Many gardeners have had a case of bad sunburn at one time or another in their lives, but the condition can also affect camellias as well. Usually this condition occurs during the most extremely hot days of summer when the sun is high in the sky and the sun’s rays are most intense. Many camellias can be grown in full sun or mostly sun conditions. When these camellias are established in the sunny conditions, their new growth slowly acclimates to the sun’s intensity as the seasons progress. However, if a camellia grown in a shaded environment is suddenly moved to an intense sunny location during the hot summer, this type of sunburn will likely occur quickly. The image right shows a sudden and intense case of sunburn on a plant of Camellia sinensis. This plant was intentionally moved from shade to full sun to create this condition for our illustrative purposes. Had we placed this same camellia in the full sun conditions during the late winter to early spring and let it slowly acclimate to the sun’s changing intensity, we would likely have never seen any sunburn at all.
Many times during the hot summer, we will prune certain varieties severely as we take cuttings for propagation at CamelliaShop. The image above shows a stock plant of Camellia japonica ‘Royal Velvet’ about a week after the sever pruning. The plant is located in the full sun and had acclimated to the sun’s intense conditions. However, when we severely pruned the plant for cuttings, we removed much of the foliage that was shading the lower leaves. The result was a sudden exposure to the sun and a case of sunburn on some of the foliage.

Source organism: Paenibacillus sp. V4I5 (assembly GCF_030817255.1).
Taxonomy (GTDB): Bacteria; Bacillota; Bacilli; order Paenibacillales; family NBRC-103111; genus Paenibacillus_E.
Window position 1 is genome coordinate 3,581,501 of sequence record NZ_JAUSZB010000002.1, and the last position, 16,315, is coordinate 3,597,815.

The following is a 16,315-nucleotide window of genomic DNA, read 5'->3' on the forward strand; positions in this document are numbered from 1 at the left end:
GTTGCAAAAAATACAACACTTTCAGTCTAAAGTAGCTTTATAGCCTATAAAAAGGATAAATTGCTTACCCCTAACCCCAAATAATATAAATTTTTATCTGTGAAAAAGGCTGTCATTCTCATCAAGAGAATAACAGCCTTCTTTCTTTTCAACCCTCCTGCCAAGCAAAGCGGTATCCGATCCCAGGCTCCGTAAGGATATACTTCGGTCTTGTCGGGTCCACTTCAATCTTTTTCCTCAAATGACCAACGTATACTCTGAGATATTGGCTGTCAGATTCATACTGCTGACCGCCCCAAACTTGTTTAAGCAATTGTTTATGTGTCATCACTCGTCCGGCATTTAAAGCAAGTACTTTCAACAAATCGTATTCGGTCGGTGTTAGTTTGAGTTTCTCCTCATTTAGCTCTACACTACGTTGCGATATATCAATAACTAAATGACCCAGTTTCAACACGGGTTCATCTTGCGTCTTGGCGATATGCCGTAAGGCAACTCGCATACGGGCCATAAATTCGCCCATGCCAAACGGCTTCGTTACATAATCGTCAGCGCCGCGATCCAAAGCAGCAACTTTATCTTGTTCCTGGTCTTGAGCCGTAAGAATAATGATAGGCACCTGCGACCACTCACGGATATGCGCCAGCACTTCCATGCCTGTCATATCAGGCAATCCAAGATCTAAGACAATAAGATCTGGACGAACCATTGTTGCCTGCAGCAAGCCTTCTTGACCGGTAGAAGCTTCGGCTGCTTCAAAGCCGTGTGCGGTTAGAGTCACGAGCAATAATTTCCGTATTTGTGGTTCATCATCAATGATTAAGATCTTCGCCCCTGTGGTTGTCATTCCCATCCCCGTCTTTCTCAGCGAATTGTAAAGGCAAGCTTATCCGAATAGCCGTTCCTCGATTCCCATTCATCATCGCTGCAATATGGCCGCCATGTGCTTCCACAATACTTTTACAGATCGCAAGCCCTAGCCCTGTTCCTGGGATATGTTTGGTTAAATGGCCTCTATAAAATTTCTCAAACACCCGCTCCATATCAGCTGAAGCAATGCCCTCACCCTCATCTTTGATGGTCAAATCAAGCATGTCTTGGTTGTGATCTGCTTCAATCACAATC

Sometimes periods of rain follower by quick clearing and an immediate return to full intense sun can cause sunburn on camellias. Such was the case of the sunburn illustrated in the image above. This camellia japonica can normally withstand full sun without any problems. However, this camellia suffered sever sunburn on a day when the hot intense sun was briefly interrupted by a quick rain shower followed by a quick return to intense heat and sun. The wet foliage actually intensified the damage of the sunburn.
So what can we learn from all this? Remember to not plant camellias in full sun or mostly sun conditions during the hot days of summer if possible. Sunburn can occur any time of year, but planting them when it is cooler and the sun is less intense will minimize the problem of sunburn. We have seen camellias that are not acclimated to their environments burn even in the winter months. Avoid watering the foliage your camellias in full sun or mostly sunny conditions during times when the sun is shining on the foliage. This will minimize sunburn problems. Even if you get severe sunburn on your camellias, do not be too concerned. The plants will likely drop most of the damaged leaves as new growth emerges to replace them. Sunburn happens, but minimizing it keeps your camellias looking good in the garden.